Cashing out your mutual funds to take care of home repairs

Read full question
Bill's Answer
4.0
/5.0
(4 Votes)
Bills.com Team
Pro

By

Bills.com | Find Learn Save

10 Comments

Recent Best
1500 characters remaining
  • BA
    Mar, 2010
    Bill
    I cannot answer your question based on the information provided. A "mutual fund" is a collection of stocks or bonds that is managed by an fund manager. A mutual fund in and of itself has no tax implications or rules regarding withdrawing funds from the each owner's account. A mutual fund may be an alternative to a savings account, or could contain funds designated as an IRA, or a rollover from a 401(k) or similar account. You need to consult with the person who set up the account to determine if the mutual fund is an IRA, trust fund, or some other account that has tax implications if the owner makes a withdrawal.
    0 Votes

  • ND
    Mar, 2010
    Nancy
    My son is 19 and was left money and we put it into mutual funds a couple years ago. We are needing to withdrawl the money what is the penalty or what amount will he be taxed on the whole amount or just what was earned?
    11 Votes

  • BA
    Dec, 2009
    Bill
    Impossible for anyone to say with certainty without knowing your income and the amount withheld from your wages. Go to a tax planner with your pay stubs and a copy of your 2008 tax return to get a precise answer.
    0 Votes

    • BA
      Feb, 2014
      Bill
      It depends how the debt is displayed on your three credit reports. There is no violation of the Fair Credit Reporting Act if it is clear what's published is a collection account's chain of ownership. However, if the information is published in misleading manner to suggest separate, independent collection accounts, then this action violated the FCRA.
      2 Votes

    • AS
      Feb, 2014
      Anne
      Nobody looking at it would ever know they are connected. I know because I obviously know how it got there. So can I ask the bureaus to remove the charge-off? Or how do the get reflected as "connected?"
      1 Votes

    • BA
      Feb, 2014
      Bill
      The consumer credit reporting agencies don't offer subtlety in their customer service. If there's an error in your credit report, you need to file a dispute and say something like, "The date should be 2004 and not 2008" or "This is not my account" or "The debt amount is $1,200 and not $12,000." Anything more complicated than the hypothetical examples I just shared will confuse the consumer credit reporting agencies. My advice is you file a dispute saying the oldest accounts are not yours, and hope for the best.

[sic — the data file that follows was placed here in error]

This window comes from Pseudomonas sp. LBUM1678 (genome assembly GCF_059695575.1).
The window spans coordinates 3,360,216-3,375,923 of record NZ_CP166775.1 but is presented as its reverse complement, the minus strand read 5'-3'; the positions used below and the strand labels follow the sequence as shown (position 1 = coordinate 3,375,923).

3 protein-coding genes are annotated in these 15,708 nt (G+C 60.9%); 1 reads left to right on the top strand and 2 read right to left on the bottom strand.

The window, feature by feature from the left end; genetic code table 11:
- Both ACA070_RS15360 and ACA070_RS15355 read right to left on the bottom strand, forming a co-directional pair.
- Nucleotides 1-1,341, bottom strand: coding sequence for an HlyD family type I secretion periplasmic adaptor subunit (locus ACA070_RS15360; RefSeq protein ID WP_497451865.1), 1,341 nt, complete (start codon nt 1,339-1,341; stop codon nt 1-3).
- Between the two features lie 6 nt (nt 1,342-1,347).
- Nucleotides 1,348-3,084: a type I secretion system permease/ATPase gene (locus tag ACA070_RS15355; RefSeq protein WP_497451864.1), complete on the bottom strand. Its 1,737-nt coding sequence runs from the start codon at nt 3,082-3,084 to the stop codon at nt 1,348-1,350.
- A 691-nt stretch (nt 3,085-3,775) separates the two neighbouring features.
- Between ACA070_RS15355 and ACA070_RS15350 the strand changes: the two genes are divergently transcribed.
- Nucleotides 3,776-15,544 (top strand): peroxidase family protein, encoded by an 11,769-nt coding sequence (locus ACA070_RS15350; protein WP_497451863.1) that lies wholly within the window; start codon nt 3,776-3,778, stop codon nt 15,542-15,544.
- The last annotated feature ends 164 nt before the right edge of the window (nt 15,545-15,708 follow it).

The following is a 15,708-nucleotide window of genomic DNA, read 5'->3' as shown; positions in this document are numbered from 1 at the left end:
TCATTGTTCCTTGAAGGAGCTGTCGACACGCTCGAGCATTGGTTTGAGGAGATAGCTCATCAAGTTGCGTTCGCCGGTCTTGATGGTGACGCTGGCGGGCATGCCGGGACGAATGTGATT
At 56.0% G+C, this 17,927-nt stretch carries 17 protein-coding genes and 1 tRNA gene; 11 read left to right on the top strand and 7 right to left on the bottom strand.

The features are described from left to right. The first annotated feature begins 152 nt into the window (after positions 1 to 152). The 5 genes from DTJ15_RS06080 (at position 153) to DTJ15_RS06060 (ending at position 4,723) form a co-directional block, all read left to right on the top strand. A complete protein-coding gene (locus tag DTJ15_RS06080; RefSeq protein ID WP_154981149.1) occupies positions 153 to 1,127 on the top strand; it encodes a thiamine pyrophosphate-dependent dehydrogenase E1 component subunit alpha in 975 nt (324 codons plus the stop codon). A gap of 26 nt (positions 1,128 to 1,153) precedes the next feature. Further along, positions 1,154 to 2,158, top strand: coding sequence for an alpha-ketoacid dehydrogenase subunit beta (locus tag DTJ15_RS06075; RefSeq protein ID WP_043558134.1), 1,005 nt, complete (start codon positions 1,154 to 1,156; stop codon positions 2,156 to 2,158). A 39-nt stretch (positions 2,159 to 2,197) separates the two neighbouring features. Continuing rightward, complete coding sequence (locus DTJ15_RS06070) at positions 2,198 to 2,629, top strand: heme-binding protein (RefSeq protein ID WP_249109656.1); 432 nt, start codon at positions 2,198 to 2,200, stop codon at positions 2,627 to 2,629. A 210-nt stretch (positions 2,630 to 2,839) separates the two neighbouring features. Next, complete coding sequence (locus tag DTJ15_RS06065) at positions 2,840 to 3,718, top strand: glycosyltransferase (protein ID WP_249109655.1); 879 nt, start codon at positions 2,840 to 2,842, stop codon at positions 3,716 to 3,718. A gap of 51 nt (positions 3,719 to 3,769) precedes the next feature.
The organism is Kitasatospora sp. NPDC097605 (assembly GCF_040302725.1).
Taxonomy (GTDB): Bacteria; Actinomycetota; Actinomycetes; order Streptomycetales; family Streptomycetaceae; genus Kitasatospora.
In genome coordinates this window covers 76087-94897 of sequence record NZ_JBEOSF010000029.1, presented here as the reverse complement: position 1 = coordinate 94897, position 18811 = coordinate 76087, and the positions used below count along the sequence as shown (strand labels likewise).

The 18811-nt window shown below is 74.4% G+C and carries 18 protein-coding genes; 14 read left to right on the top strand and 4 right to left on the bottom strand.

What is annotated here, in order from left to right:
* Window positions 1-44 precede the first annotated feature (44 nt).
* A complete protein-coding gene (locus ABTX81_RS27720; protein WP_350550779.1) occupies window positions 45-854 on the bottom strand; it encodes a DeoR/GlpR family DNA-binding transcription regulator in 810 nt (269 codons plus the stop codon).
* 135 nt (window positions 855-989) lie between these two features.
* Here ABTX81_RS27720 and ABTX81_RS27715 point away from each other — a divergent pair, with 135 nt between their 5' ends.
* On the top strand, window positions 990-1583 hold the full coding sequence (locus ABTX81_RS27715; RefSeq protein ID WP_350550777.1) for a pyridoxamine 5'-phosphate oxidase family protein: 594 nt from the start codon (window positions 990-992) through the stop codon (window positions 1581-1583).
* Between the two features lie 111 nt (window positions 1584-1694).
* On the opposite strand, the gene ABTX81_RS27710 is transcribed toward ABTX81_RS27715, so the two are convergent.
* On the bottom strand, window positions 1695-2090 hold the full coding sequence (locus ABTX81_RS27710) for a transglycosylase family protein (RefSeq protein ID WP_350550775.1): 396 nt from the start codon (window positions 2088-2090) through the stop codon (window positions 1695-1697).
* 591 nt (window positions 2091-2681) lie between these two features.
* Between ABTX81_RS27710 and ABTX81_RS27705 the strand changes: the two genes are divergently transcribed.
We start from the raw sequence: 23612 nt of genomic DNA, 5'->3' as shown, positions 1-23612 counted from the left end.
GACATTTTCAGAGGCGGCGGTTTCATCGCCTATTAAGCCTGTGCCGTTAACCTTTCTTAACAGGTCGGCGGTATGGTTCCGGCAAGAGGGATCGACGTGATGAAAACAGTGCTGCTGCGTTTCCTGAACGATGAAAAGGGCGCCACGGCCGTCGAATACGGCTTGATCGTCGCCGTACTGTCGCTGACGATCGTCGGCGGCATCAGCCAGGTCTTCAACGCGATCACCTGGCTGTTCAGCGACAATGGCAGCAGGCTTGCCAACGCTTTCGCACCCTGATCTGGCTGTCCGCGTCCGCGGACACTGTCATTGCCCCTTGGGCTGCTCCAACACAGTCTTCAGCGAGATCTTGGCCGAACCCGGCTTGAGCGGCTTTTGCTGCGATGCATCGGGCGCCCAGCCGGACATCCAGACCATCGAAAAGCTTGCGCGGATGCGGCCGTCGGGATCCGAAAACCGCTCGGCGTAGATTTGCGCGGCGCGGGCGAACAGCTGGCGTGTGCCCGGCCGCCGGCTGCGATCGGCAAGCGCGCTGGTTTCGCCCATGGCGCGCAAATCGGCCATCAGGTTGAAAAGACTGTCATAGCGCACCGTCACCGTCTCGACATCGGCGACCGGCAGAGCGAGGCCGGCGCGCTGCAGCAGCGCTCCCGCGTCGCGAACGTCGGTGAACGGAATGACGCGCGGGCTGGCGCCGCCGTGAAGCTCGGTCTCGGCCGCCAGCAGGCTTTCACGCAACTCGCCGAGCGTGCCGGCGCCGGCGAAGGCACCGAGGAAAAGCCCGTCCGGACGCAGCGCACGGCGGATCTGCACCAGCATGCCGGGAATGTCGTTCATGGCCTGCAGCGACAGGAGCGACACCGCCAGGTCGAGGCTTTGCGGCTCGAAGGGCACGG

2 Votes

  • 35x35
    Dec, 2009
    DAWN
    I HAVE BEEN TAKING MONEY OUT OF MY MUTUAL FUNDS TO PAY MY HUSBAND MEDICAL EXPENCES THIS YEAR. MY HUSBAND LOST HIS JOB AND WE ARE ON MY INSURANCE BUT IT HAS A 6000.00 DEDUCTABLE AND WILL NOT COVER THE EMBREL THAT HE NEEDS. SO FAR I HAVE TAKEN OUT 5,000.00 AND NOW I HAAVE ANOTHER 900.00 IN MEDICAL BILLS WE JUST REC. WHAT IS THIS GOING TO DO TO US COME TAX TIME? I HAVE BEEN TAKING THE 10% TAX OUT WITH EA WITHDRAWL.
    4 Votes

    • BA
      Feb, 2014
      Bill
      The timeline you shared is confusing to me, and I cannot offer meaningful answers to your questions. If you're a Kansas resident, your best source of advice is a Kansas lawyer. If you cannot afford a lawyer, contact Kansas Legal Services or another Kansas pro bono program to find no-cost legal advice.
      0 Votes

  • BA
    Sep, 2009
    Bill
    Rarely do I think a reader should take a distribution from a retirement account before the reader reaches retirement age. The penalty for doing so is just too high. I really like your idea of taking advantage of the 0% interest on transfers, and paying off the debt when your circumstances allow. That option is the cheapest, and gives you breathing room to handle the debt. That said, if the stress of the debt is the source of a deterioration to the health of you or your spouse, then paying the penalty to get rid of the stress is worth the cost.
    0 Votes